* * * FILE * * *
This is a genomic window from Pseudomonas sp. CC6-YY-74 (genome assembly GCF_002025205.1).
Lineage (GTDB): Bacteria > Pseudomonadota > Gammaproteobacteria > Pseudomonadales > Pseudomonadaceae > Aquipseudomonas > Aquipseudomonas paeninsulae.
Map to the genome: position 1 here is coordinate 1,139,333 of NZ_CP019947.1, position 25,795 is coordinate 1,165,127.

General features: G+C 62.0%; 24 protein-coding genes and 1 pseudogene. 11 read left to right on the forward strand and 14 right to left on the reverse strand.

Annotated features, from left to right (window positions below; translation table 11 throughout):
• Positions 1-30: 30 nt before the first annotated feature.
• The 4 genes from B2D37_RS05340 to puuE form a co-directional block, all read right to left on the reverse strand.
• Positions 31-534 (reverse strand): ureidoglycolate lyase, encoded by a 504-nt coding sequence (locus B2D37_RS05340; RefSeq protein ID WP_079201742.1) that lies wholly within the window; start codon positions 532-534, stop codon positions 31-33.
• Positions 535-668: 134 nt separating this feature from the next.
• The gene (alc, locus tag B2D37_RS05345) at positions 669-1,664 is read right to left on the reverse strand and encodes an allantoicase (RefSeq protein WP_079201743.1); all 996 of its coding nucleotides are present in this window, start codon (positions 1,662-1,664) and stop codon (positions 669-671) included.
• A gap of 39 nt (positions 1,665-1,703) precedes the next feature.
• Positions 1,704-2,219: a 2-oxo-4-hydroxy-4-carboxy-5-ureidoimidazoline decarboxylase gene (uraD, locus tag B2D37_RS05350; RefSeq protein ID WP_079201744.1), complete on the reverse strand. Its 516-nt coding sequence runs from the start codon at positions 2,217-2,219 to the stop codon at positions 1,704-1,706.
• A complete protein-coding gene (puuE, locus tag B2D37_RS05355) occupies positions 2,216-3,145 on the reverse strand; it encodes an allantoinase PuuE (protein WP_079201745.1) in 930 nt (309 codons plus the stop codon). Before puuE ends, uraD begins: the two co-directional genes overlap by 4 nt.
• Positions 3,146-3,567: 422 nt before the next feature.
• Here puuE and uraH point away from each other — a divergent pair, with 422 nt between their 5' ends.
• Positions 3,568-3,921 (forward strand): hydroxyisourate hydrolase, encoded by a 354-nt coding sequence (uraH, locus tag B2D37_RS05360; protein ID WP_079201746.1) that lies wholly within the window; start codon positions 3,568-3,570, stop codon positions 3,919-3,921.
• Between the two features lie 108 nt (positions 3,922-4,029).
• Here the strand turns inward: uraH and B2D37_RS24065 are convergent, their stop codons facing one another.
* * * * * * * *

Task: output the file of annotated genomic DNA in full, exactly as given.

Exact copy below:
This is a genomic window from Pseudomonas sp. CC6-YY-74 (genome assembly GCF_002025205.1).
Lineage (GTDB): Bacteria > Pseudomonadota > Gammaproteobacteria > Pseudomonadales > Pseudomonadaceae > Aquipseudomonas > Aquipseudomonas paeninsulae.
Map to the genome: position 1 here is coordinate 1,139,333 of NZ_CP019947.1, position 25,795 is coordinate 1,165,127.

General features: G+C 62.0%; 24 protein-coding genes and 1 pseudogene. 11 read left to right on the forward strand and 14 right to left on the reverse strand.

Annotated features, from left to right (window positions below; translation table 11 throughout):
• Positions 1-30: 30 nt before the first annotated feature.
• The 4 genes from B2D37_RS05340 to puuE form a co-directional block, all read right to left on the reverse strand.
• Positions 31-534 (reverse strand): ureidoglycolate lyase, encoded by a 504-nt coding sequence (locus B2D37_RS05340; RefSeq protein ID WP_079201742.1) that lies wholly within the window; start codon positions 532-534, stop codon positions 31-33.
• Positions 535-668: 134 nt separating this feature from the next.
• The gene (alc, locus tag B2D37_RS05345) at positions 669-1,664 is read right to left on the reverse strand and encodes an allantoicase (RefSeq protein WP_079201743.1); all 996 of its coding nucleotides are present in this window, start codon (positions 1,662-1,664) and stop codon (positions 669-671) included.
• A gap of 39 nt (positions 1,665-1,703) precedes the next feature.
• Positions 1,704-2,219: a 2-oxo-4-hydroxy-4-carboxy-5-ureidoimidazoline decarboxylase gene (uraD, locus tag B2D37_RS05350; RefSeq protein ID WP_079201744.1), complete on the reverse strand. Its 516-nt coding sequence runs from the start codon at positions 2,217-2,219 to the stop codon at positions 1,704-1,706.
• A complete protein-coding gene (puuE, locus tag B2D37_RS05355) occupies positions 2,216-3,145 on the reverse strand; it encodes an allantoinase PuuE (protein WP_079201745.1) in 930 nt (309 codons plus the stop codon). Before puuE ends, uraD begins: the two co-directional genes overlap by 4 nt.
• Positions 3,146-3,567: 422 nt before the next feature.
• Here puuE and uraH point away from each other — a divergent pair, with 422 nt between their 5' ends.
• Positions 3,568-3,921 (forward strand): hydroxyisourate hydrolase, encoded by a 354-nt coding sequence (uraH, locus tag B2D37_RS05360; protein ID WP_079201746.1) that lies wholly within the window; start codon positions 3,568-3,570, stop codon positions 3,919-3,921.
• Between the two features lie 108 nt (positions 3,922-4,029).
• Here the strand turns inward: uraH and B2D37_RS24065 are convergent, their stop codons facing one another.